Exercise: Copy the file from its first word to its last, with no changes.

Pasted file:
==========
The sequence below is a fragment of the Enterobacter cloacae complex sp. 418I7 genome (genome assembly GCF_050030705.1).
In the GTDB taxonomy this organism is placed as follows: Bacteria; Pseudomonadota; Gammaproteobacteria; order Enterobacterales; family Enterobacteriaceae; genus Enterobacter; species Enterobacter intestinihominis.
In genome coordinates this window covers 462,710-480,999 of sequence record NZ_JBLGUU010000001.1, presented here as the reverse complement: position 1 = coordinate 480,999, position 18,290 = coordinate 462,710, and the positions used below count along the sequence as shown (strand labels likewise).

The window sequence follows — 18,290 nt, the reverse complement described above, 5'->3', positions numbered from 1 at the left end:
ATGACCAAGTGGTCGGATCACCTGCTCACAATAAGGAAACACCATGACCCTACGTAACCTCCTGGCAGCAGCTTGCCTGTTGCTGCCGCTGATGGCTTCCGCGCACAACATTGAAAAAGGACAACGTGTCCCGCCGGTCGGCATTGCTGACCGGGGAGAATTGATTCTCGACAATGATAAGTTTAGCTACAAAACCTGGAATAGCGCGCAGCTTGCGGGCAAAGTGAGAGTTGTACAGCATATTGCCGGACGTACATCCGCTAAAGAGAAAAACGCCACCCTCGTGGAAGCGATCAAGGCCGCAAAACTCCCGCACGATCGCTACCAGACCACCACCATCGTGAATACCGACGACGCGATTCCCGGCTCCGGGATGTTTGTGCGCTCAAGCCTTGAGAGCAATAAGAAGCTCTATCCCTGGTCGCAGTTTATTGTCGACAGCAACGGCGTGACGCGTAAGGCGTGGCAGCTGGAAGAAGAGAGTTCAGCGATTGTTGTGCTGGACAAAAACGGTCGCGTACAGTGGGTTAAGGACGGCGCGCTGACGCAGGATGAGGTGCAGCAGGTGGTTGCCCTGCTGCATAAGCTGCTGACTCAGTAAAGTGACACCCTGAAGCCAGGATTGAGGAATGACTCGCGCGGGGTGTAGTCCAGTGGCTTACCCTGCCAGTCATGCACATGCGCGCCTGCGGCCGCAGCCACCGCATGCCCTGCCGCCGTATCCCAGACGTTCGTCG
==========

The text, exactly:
The sequence below is a fragment of the Enterobacter cloacae complex sp. 418I7 genome (genome assembly GCF_050030705.1).
In the GTDB taxonomy this organism is placed as follows: Bacteria; Pseudomonadota; Gammaproteobacteria; order Enterobacterales; family Enterobacteriaceae; genus Enterobacter; species Enterobacter intestinihominis.
In genome coordinates this window covers 462,710-480,999 of sequence record NZ_JBLGUU010000001.1, presented here as the reverse complement: position 1 = coordinate 480,999, position 18,290 = coordinate 462,710, and the positions used below count along the sequence as shown (strand labels likewise).

The window sequence follows — 18,290 nt, the reverse complement described above, 5'->3', positions numbered from 1 at the left end:
ATGACCAAGTGGTCGGATCACCTGCTCACAATAAGGAAACACCATGACCCTACGTAACCTCCTGGCAGCAGCTTGCCTGTTGCTGCCGCTGATGGCTTCCGCGCACAACATTGAAAAAGGACAACGTGTCCCGCCGGTCGGCATTGCTGACCGGGGAGAATTGATTCTCGACAATGATAAGTTTAGCTACAAAACCTGGAATAGCGCGCAGCTTGCGGGCAAAGTGAGAGTTGTACAGCATATTGCCGGACGTACATCCGCTAAAGAGAAAAACGCCACCCTCGTGGAAGCGATCAAGGCCGCAAAACTCCCGCACGATCGCTACCAGACCACCACCATCGTGAATACCGACGACGCGATTCCCGGCTCCGGGATGTTTGTGCGCTCAAGCCTTGAGAGCAATAAGAAGCTCTATCCCTGGTCGCAGTTTATTGTCGACAGCAACGGCGTGACGCGTAAGGCGTGGCAGCTGGAAGAAGAGAGTTCAGCGATTGTTGTGCTGGACAAAAACGGTCGCGTACAGTGGGTTAAGGACGGCGCGCTGACGCAGGATGAGGTGCAGCAGGTGGTTGCCCTGCTGCATAAGCTGCTGACTCAGTAAAGTGACACCCTGAAGCCAGGATTGAGGAATGACTCGCGCGGGGTGTAGTCCAGTGGCTTACCCTGCCAGTCATGCACATGCGCGCCTGCGGCCGCAGCCACCGCATGCCCTGCCGCCGTATCCCAGACGTTCGTCG